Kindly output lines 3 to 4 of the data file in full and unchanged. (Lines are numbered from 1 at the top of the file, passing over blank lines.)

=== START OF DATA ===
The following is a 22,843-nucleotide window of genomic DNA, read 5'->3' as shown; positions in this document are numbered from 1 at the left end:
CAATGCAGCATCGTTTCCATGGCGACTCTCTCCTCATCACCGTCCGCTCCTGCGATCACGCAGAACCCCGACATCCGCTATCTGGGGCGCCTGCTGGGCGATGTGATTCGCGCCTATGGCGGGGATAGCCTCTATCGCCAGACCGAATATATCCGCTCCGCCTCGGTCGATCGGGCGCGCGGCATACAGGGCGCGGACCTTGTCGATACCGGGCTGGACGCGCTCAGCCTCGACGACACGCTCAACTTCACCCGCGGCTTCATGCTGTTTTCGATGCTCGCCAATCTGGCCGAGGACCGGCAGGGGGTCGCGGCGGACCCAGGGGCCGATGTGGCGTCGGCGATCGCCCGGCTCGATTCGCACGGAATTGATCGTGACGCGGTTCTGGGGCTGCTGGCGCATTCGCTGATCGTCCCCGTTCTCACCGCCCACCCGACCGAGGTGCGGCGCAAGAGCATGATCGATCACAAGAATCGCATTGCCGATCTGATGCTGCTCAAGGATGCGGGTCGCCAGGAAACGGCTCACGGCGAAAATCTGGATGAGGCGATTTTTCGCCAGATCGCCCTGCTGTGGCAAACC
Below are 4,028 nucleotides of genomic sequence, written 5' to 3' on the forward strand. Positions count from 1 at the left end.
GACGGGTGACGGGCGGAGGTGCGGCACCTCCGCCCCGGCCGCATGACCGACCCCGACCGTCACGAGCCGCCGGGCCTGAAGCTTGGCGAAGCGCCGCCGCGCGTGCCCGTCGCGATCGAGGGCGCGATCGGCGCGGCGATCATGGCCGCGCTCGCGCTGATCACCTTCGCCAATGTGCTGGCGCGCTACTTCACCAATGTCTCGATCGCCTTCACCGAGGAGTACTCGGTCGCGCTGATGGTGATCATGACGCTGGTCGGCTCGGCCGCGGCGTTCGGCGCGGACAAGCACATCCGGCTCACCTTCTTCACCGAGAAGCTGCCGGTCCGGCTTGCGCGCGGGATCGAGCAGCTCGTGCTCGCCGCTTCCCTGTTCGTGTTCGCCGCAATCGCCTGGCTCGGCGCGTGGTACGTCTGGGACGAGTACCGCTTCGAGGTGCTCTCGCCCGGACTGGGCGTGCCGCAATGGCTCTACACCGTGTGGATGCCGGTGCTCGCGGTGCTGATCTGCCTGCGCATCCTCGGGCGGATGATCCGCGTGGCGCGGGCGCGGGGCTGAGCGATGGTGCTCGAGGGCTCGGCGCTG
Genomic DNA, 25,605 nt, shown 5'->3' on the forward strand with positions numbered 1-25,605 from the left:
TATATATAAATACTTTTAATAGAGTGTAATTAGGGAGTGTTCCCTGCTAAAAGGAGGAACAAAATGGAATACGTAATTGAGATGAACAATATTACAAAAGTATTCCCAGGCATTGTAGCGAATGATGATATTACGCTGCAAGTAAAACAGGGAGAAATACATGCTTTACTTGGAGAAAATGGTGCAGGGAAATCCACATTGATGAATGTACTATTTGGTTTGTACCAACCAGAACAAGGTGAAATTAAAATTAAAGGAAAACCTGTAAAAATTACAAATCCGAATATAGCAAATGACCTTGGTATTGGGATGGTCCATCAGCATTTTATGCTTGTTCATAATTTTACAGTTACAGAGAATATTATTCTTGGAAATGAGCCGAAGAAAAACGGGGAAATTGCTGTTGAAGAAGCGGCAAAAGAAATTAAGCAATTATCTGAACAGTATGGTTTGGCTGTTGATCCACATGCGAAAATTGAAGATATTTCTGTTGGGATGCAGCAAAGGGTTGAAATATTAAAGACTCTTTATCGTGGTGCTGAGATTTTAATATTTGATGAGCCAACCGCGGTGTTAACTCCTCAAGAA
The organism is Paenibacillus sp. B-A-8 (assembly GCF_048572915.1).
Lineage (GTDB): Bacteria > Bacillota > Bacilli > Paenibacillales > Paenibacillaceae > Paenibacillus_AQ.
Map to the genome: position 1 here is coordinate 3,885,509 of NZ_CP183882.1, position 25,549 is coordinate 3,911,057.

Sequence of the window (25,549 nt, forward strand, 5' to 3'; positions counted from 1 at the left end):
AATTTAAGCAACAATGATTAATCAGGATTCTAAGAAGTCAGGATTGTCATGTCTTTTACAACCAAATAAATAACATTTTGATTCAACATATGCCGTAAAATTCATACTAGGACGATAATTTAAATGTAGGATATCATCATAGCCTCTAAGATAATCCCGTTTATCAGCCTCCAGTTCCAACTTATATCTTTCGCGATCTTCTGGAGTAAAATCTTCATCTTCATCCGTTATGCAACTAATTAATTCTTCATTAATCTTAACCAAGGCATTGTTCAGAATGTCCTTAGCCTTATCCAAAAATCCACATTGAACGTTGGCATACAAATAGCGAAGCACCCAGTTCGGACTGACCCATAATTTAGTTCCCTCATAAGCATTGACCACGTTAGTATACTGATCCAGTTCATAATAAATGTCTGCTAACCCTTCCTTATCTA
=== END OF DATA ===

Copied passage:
Below are 4,028 nucleotides of genomic sequence, written 5' to 3' on the forward strand. Positions count from 1 at the left end.
GACGGGTGACGGGCGGAGGTGCGGCACCTCCGCCCCGGCCGCATGACCGACCCCGACCGTCACGAGCCGCCGGGCCTGAAGCTTGGCGAAGCGCCGCCGCGCGTGCCCGTCGCGATCGAGGGCGCGATCGGCGCGGCGATCATGGCCGCGCTCGCGCTGATCACCTTCGCCAATGTGCTGGCGCGCTACTTCACCAATGTCTCGATCGCCTTCACCGAGGAGTACTCGGTCGCGCTGATGGTGATCATGACGCTGGTCGGCTCGGCCGCGGCGTTCGGCGCGGACAAGCACATCCGGCTCACCTTCTTCACCGAGAAGCTGCCGGTCCGGCTTGCGCGCGGGATCGAGCAGCTCGTGCTCGCCGCTTCCCTGTTCGTGTTCGCCGCAATCGCCTGGCTCGGCGCGTGGTACGTCTGGGACGAGTACCGCTTCGAGGTGCTCTCGCCCGGACTGGGCGTGCCGCAATGGCTCTACACCGTGTGGATGCCGGTGCTCGCGGTGCTGATCTGCCTGCGCATCCTCGGGCGGATGATCCGCGTGGCGCGGGCGCGGGGCTGAGCGATGGTGCTCGAGGGCTCGGCGCTG